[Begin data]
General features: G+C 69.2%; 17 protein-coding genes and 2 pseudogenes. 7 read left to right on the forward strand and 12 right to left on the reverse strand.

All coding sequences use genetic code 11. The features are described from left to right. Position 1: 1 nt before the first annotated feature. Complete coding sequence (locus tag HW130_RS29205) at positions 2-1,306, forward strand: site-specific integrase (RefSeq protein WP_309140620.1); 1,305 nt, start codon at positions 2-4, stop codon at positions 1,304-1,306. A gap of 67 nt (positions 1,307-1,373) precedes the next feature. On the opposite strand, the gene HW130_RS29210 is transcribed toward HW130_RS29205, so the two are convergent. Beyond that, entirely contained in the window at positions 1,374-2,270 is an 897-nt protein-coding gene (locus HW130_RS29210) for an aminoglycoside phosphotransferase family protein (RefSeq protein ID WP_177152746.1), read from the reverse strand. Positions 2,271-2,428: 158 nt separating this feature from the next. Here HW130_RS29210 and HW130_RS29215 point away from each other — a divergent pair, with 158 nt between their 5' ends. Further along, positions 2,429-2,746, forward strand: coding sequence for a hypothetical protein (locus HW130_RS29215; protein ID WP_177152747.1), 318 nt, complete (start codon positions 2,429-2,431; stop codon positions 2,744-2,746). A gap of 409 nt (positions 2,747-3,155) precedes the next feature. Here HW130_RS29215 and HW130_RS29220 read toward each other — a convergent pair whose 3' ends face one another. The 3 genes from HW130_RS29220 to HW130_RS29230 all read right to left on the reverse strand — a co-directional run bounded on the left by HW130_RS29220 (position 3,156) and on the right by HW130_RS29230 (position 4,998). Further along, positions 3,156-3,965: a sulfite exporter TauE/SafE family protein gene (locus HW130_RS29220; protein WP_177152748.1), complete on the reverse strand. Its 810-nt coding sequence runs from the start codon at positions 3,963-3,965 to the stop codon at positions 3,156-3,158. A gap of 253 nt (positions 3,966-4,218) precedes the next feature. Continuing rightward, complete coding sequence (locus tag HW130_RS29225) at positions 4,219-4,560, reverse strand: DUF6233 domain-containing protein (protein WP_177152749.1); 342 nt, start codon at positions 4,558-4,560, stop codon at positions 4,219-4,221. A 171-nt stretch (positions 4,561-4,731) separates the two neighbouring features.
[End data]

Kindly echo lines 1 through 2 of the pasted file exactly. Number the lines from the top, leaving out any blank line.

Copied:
General features: G+C 69.2%; 17 protein-coding genes and 2 pseudogenes. 7 read left to right on the forward strand and 12 right to left on the reverse strand.

All coding sequences use genetic code 11. The features are described from left to right. Position 1: 1 nt before the first annotated feature. Complete coding sequence (locus tag HW130_RS29205) at positions 2-1,306, forward strand: site-specific integrase (RefSeq protein WP_309140620.1); 1,305 nt, start codon at positions 2-4, stop codon at positions 1,304-1,306. A gap of 67 nt (positions 1,307-1,373) precedes the next feature. On the opposite strand, the gene HW130_RS29210 is transcribed toward HW130_RS29205, so the two are convergent. Beyond that, entirely contained in the window at positions 1,374-2,270 is an 897-nt protein-coding gene (locus HW130_RS29210) for an aminoglycoside phosphotransferase family protein (RefSeq protein ID WP_177152746.1), read from the reverse strand. Positions 2,271-2,428: 158 nt separating this feature from the next. Here HW130_RS29210 and HW130_RS29215 point away from each other — a divergent pair, with 158 nt between their 5' ends. Further along, positions 2,429-2,746, forward strand: coding sequence for a hypothetical protein (locus HW130_RS29215; protein ID WP_177152747.1), 318 nt, complete (start codon positions 2,429-2,431; stop codon positions 2,744-2,746). A gap of 409 nt (positions 2,747-3,155) precedes the next feature. Here HW130_RS29215 and HW130_RS29220 read toward each other — a convergent pair whose 3' ends face one another. The 3 genes from HW130_RS29220 to HW130_RS29230 all read right to left on the reverse strand — a co-directional run bounded on the left by HW130_RS29220 (position 3,156) and on the right by HW130_RS29230 (position 4,998). Further along, positions 3,156-3,965: a sulfite exporter TauE/SafE family protein gene (locus HW130_RS29220; protein WP_177152748.1), complete on the reverse strand. Its 810-nt coding sequence runs from the start codon at positions 3,963-3,965 to the stop codon at positions 3,156-3,158. A gap of 253 nt (positions 3,966-4,218) precedes the next feature. Continuing rightward, complete coding sequence (locus tag HW130_RS29225) at positions 4,219-4,560, reverse strand: DUF6233 domain-containing protein (protein WP_177152749.1); 342 nt, start codon at positions 4,558-4,560, stop codon at positions 4,219-4,221. A 171-nt stretch (positions 4,561-4,731) separates the two neighbouring features.